Ever notice how drivers automatically slow down when they see a police car, even if it is on the opposite side of the road? Or how we barely notice people who walk by us on the street, but when a police officer walks by, we become very aware that they are there. Engaging a police officer, even in a very neutral way, has a sobering impact on the average law-abiding citizen. Yet, there is another police force that does not get that response. They also put their lives on the line; unfortunately, some have even died in that line of duty. They are known as Fire Police Officers.
This was brought to our attention locally with the unfortunate incident that occurred during the annual Lycoming County 9/11 Memorial Coalition Freedom Ride. South Williamsport fire policeman William Howlett was struck by a motorcycle and was hospitalized with serious injuries as a result.
Truth be told, it is more remarkable that this does not happen more often than it does. Fire Police are literally on the front lines of emergencies and other events. Their duties are required to provide traffic and safety control at fires, car crashes, and other fire department operations, which would include protecting both firefighters and emergency medical service personnel as well as bystanders and crowd control.
What almost no one knows is that they really are Fire Police, which is not an honorary distinction but an actual position. Pennsylvania Title 35 Section 7435 states, “Specific powers — when confirmed and sworn and displaying a badge of authority, special fire police shall have full power to regulate traffic and keep crowds under control at or in the vicinity of any fire on which their companies are in attendance and to exercise other police powers necessary to facilitate and prevent interference with the work of firemen in extinguishing fires. They shall also have the POLICE POWERS (my emphasis) necessary to perform their duties when functioning as special fire police at any function, event, or parade conducted by and under the auspices of a volunteer fire company or another event, function or parade conducted by an organization other than a volunteer fire company, provided that the request to perform these duties is made by the governing body of the city, borough, town, township or home rule municipality in which the event will be conducted, or when accidents, floods or any other emergencies require performance of traffic-control and crowd-control duties.”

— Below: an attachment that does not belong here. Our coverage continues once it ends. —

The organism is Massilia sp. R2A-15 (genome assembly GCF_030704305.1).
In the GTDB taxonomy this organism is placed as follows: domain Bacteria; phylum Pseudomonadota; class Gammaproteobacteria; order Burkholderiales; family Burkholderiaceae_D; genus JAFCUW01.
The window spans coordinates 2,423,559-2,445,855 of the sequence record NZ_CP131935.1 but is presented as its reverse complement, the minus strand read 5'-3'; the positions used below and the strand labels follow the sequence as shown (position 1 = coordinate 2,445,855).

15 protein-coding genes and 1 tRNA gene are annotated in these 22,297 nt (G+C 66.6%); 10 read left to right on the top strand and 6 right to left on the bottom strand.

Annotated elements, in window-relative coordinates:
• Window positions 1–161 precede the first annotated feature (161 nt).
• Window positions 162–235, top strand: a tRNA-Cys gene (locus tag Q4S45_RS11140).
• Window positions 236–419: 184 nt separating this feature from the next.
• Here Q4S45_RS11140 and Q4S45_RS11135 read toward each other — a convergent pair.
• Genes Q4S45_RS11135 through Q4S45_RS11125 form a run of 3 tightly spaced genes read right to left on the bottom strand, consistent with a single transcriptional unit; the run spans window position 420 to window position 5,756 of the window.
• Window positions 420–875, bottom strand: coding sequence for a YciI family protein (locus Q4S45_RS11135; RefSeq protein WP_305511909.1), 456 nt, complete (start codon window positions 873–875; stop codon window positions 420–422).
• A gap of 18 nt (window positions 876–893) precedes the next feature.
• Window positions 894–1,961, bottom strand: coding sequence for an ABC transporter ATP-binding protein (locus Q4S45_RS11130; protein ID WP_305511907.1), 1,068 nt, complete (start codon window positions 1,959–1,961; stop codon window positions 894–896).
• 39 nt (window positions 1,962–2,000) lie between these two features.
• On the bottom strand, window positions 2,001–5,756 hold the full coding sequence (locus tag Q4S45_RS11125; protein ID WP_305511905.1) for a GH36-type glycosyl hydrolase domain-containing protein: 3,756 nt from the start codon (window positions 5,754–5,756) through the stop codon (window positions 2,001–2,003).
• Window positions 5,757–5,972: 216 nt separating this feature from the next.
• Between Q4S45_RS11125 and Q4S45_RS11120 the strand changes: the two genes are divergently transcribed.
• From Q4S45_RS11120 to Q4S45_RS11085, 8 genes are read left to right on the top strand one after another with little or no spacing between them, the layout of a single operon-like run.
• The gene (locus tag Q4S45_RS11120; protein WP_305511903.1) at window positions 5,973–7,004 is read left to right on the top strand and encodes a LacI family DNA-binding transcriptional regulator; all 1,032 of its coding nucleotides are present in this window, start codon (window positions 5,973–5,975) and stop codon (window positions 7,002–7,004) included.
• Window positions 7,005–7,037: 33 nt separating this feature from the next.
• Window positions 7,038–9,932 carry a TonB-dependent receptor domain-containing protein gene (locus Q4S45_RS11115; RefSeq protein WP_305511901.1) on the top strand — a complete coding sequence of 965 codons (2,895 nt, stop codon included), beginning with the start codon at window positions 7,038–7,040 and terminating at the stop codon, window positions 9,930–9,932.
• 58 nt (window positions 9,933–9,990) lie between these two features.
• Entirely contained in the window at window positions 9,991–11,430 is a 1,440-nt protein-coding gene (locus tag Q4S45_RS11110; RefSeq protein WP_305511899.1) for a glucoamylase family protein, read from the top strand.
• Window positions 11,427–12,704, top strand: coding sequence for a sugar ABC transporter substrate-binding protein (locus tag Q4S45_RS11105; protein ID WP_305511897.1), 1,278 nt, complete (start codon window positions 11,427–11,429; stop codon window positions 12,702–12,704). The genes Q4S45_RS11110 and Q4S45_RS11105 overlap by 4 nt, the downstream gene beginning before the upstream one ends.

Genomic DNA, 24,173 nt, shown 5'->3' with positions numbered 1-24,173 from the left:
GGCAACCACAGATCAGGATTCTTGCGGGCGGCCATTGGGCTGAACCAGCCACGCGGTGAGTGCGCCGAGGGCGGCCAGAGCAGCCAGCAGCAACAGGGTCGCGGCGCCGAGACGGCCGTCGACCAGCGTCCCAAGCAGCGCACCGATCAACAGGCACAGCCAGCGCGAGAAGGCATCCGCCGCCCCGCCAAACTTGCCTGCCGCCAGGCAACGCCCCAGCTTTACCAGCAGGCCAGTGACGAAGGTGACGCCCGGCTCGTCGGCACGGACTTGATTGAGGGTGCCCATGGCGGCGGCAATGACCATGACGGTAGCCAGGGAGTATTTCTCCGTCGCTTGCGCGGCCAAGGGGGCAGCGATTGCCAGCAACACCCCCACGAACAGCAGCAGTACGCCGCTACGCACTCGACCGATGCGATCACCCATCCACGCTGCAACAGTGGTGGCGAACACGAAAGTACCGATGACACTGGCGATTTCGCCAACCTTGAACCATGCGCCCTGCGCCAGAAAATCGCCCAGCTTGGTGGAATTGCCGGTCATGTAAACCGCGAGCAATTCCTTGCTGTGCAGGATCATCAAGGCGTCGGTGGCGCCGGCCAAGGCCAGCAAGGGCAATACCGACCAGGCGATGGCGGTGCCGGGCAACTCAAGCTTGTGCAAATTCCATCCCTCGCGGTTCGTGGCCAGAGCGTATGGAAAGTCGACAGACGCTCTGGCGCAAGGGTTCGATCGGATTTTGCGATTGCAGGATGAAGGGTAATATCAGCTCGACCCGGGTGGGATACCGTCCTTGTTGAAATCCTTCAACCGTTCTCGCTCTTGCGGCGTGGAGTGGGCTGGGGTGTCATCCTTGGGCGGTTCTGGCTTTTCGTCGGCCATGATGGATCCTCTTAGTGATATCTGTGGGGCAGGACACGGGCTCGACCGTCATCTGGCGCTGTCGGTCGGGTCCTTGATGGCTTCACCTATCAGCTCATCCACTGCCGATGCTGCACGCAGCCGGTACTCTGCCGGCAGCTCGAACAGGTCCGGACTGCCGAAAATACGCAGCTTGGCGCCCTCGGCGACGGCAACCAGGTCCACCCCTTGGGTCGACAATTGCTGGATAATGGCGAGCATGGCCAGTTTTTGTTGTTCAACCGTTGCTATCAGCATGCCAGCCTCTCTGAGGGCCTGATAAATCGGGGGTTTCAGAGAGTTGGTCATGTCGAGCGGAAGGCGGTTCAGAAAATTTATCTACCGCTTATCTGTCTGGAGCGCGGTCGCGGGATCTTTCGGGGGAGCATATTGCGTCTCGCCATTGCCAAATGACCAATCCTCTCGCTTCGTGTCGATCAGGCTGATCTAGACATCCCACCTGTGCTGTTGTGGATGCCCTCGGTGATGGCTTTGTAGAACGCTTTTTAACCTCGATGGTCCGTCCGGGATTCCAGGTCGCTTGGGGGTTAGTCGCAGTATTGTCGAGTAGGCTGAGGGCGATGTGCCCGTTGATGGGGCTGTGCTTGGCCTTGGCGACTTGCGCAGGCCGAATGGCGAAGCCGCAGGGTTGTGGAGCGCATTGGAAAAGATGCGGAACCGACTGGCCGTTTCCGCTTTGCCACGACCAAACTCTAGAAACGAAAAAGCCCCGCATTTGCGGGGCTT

I know something about this personally, as I am an official Fire Policeman for the Clinton Township Fire Company. I took Fire Police I and II training (32 hours of in-class instruction) and was sworn in by the Clinton Township Supervisors in 2017. Like my fellow members, I have a badge on my fluorescent vest identifying me as an official officer, which I wear when I am on an emergency scene.
To give just one example of my own experience, I was shopping at Surplus Outlet right off Route 15 and 54, and as I was going to my car in the parking lot, my phone app notified me that a severe auto accident had taken place about a mile from my location. I quickly drove to the scene, put on my vest, and presented myself to the state trooper, who had also just arrived. He positioned me about a quarter-mile up the road and told me to redirect traffic as the accident involved two cars, one of which had flipped over sideways. Almost at the same time, the ambulance crew from my station arrived to deal with the injured drivers.
It was not a heavily used road, but there was traffic, and nobody was obeying the speed limit. I had to ensure that the drivers were stopped and, at the same time, avoid getting run over in the process. Once stopped, I had to explain to each and every driver the detour route that they must take, and while most were understanding, there were several who wanted me to get a full piece of their mind before following my directions. This went on for over two hours before the road was cleared enough for regular travel again.
There are many issues that arise beyond fires and auto accidents that require fire police. They include downed wires, flooded roads or bridges, crime scenes, crowd control at events, and perhaps most of all, protecting the firefighters, EMTs, police officers, and other emergency responders in every way possible so they can do their jobs.
We pray for your full recovery, Mr. Howlett, and thank you for your service to your community for so many years. May this terrible accident have some good come out of it — a reminder to all to respect and obey the directions of our local Fire Police officers.